“Edna Brands was found dead. Your husband was the last one seen with her.”

The pit in my stomach has become a sour swamp.

John Doe

Although the moment to bask in Teddy’s defeat has ended, the feeling of victory hasn’t. I’m sitting in the car, ready to leave. He’s really gone. Part of me was afraid that as soon as I got back in the driver’s seat, he would return to the passenger seat, and quietly laugh at my vain attempts to get away. It’s a part of me that’s practically mechanical, a part of me that expects him to be wherever I am. And now that he’s not, that part is like a dead and rotting limb. It doesn’t need to be attached to me anymore. But, the amputation of it isn’t something I have the ability to do. I wouldn’t even know where to start.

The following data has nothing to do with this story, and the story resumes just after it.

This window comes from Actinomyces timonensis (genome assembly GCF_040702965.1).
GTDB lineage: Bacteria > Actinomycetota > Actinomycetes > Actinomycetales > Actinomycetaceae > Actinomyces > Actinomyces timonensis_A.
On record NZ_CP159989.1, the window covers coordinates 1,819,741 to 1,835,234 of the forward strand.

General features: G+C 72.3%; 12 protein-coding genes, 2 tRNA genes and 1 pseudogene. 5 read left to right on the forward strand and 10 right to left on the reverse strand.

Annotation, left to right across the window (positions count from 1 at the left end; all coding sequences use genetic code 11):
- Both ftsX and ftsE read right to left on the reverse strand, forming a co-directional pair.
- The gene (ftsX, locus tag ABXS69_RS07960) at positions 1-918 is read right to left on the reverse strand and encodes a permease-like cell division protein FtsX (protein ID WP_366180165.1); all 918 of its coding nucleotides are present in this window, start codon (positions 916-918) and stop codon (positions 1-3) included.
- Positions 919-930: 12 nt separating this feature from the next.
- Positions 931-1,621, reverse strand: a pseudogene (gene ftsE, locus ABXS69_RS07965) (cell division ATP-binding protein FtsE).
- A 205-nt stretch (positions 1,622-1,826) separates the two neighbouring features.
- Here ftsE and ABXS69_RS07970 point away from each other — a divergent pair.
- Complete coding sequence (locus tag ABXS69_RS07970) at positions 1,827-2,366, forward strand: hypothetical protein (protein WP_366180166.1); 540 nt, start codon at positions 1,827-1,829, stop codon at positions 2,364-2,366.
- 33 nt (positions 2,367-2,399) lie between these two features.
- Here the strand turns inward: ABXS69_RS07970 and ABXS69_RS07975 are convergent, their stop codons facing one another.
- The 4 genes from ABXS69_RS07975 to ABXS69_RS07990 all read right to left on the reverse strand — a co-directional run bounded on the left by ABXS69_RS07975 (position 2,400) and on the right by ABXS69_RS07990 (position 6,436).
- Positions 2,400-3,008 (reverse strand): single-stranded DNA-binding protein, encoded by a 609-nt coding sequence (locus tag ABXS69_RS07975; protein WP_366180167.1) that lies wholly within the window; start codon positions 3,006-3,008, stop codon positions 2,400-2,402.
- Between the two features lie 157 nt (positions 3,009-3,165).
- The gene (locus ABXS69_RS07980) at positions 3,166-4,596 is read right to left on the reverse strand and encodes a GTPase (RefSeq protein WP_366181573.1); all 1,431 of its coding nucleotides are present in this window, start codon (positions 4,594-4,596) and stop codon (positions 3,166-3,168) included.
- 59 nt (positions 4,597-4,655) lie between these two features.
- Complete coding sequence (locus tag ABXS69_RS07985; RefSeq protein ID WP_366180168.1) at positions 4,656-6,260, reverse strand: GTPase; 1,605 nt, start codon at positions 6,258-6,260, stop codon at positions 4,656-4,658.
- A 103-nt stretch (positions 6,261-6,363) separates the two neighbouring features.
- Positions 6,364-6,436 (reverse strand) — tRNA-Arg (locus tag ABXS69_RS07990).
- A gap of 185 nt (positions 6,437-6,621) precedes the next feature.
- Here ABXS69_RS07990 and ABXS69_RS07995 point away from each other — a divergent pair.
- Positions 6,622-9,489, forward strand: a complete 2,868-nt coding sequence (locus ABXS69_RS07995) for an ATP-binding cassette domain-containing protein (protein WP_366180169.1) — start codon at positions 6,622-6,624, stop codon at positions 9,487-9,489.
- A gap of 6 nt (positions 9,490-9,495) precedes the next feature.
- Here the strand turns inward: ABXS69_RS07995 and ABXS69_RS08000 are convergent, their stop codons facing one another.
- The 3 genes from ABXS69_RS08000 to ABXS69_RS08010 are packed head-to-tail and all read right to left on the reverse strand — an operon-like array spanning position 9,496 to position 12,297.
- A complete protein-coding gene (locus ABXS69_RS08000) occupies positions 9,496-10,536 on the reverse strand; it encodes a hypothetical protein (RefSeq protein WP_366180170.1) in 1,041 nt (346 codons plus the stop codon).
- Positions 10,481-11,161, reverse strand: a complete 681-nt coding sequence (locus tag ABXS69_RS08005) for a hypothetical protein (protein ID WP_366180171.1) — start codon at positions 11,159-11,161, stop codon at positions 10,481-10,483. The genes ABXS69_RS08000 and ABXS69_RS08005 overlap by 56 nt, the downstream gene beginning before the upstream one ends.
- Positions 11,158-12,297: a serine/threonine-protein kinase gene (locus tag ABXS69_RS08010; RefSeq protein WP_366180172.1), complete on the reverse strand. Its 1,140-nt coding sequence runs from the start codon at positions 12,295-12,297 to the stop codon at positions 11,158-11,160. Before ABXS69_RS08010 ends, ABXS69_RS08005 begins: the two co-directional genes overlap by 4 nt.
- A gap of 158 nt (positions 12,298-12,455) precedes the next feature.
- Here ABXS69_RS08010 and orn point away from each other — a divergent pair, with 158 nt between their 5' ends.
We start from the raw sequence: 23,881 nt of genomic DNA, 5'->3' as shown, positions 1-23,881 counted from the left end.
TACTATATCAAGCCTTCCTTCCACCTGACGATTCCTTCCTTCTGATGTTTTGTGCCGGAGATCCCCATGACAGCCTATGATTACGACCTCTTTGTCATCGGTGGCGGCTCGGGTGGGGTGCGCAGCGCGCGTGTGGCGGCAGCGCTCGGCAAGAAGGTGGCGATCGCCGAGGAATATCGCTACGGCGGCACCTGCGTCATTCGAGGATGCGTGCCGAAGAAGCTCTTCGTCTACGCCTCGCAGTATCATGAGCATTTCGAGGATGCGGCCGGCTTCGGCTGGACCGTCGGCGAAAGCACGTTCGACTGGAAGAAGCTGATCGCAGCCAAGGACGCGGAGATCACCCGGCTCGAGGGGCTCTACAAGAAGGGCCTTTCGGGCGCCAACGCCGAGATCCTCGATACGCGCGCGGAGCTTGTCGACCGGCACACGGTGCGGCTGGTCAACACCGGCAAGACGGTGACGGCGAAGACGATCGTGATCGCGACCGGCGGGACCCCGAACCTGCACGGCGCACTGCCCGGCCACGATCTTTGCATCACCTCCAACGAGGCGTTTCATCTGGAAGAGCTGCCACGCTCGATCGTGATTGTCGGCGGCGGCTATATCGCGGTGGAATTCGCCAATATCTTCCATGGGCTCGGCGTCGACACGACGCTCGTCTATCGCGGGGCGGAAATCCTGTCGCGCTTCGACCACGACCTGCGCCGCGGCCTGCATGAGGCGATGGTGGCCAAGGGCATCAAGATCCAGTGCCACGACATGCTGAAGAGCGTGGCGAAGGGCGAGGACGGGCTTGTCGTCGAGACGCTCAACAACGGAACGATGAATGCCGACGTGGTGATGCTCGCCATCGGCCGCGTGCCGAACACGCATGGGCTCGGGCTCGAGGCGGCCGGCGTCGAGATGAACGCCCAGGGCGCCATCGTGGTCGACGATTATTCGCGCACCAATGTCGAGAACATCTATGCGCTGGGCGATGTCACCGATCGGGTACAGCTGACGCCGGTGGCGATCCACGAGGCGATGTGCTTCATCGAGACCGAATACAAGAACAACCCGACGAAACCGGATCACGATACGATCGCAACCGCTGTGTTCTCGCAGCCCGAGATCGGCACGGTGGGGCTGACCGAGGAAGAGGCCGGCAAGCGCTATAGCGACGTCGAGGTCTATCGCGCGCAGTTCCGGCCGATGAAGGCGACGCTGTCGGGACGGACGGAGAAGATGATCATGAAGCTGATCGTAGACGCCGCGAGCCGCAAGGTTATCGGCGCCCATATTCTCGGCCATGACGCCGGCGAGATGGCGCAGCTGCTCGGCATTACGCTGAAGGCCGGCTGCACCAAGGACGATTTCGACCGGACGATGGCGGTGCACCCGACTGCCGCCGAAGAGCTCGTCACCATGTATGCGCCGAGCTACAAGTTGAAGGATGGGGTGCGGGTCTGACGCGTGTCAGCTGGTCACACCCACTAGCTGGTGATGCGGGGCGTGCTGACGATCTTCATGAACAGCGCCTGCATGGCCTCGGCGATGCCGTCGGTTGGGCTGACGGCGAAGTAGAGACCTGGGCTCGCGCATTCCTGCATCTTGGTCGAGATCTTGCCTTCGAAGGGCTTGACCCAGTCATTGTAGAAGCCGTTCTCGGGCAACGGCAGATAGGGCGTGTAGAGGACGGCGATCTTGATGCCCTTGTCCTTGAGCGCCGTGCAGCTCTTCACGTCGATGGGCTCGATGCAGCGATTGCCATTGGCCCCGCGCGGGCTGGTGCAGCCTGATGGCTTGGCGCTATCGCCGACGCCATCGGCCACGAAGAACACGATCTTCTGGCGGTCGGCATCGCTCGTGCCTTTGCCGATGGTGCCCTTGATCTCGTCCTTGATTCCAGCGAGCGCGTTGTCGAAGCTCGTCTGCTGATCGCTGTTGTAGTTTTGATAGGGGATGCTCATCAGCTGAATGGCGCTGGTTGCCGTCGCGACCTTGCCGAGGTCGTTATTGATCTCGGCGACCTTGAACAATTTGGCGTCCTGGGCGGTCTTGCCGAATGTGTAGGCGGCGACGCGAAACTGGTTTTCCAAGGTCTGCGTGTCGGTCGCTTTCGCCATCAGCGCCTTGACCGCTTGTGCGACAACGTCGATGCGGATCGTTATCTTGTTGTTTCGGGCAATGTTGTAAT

Maybe some part of me still believes he did what he did to protect me. Maybe some part of me is terrified to leave, to be seen, to be hated. Maybe it’s trying to stay in the dark, because the dark is all it has ever known. I know what’s to come isn’t going to be easy. I’m going to be hated. But, I’m not afraid. Or if I am, the peace filling me far outweighs the fear.

I look in the rearview mirror. My reflection doesn’t fit the way I feel. My face is bloodstained and scarred. Scabs from old cuts mark my cheeks. This isn’t who I am. This face doesn’t match the man I have become. I am new, in the body of something old and homely. This body is a display, a consequence for the years I’ve followed Teddy. I have to wear it, because this is the man the people will see. I’m new where it matters: on the inside. But, the outside will not be new. Not here. Not until I die. Then the newness will match.